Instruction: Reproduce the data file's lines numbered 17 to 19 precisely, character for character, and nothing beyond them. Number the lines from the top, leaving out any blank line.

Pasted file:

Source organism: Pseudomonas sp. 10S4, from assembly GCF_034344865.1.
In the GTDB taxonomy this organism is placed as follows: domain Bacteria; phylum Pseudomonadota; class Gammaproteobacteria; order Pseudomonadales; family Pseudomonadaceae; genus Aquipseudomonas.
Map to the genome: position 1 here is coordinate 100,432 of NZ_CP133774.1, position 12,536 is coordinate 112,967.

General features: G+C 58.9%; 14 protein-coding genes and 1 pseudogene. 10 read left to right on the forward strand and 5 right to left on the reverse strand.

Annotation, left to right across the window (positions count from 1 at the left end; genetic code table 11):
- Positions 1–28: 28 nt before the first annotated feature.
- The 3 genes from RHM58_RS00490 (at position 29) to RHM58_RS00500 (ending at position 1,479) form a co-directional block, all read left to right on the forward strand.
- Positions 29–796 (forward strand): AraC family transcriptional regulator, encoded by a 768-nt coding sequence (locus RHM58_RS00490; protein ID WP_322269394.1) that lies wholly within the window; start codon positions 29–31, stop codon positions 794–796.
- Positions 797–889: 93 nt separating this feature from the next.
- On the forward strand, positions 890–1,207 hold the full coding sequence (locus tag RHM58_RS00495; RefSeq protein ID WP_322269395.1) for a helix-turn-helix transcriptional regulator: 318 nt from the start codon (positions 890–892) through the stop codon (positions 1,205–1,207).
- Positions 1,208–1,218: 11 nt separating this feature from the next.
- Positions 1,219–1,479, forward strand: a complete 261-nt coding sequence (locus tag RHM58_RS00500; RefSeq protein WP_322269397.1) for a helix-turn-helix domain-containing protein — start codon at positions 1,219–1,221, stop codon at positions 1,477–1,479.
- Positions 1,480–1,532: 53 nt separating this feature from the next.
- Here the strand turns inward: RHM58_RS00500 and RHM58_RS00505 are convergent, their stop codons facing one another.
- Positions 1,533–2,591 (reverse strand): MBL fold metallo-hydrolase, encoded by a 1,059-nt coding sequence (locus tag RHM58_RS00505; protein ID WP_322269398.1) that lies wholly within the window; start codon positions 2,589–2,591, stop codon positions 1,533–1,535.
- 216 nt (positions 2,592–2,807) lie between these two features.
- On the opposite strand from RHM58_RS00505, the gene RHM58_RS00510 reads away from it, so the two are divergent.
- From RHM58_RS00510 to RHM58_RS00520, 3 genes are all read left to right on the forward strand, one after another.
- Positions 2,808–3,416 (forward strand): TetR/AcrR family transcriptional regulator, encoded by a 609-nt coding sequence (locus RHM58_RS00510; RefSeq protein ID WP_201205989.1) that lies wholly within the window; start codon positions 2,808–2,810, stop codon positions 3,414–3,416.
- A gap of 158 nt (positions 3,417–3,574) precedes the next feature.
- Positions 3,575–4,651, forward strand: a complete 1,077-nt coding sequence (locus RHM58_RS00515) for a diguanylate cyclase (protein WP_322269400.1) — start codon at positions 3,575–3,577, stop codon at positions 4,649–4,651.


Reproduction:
- On the opposite strand from RHM58_RS00505, the gene RHM58_RS00510 reads away from it, so the two are divergent.
- From RHM58_RS00510 to RHM58_RS00520, 3 genes are all read left to right on the forward strand, one after another.
- Positions 2,808–3,416 (forward strand): TetR/AcrR family transcriptional regulator, encoded by a 609-nt coding sequence (locus RHM58_RS00510; RefSeq protein ID WP_201205989.1) that lies wholly within the window; start codon positions 2,808–2,810, stop codon positions 3,414–3,416.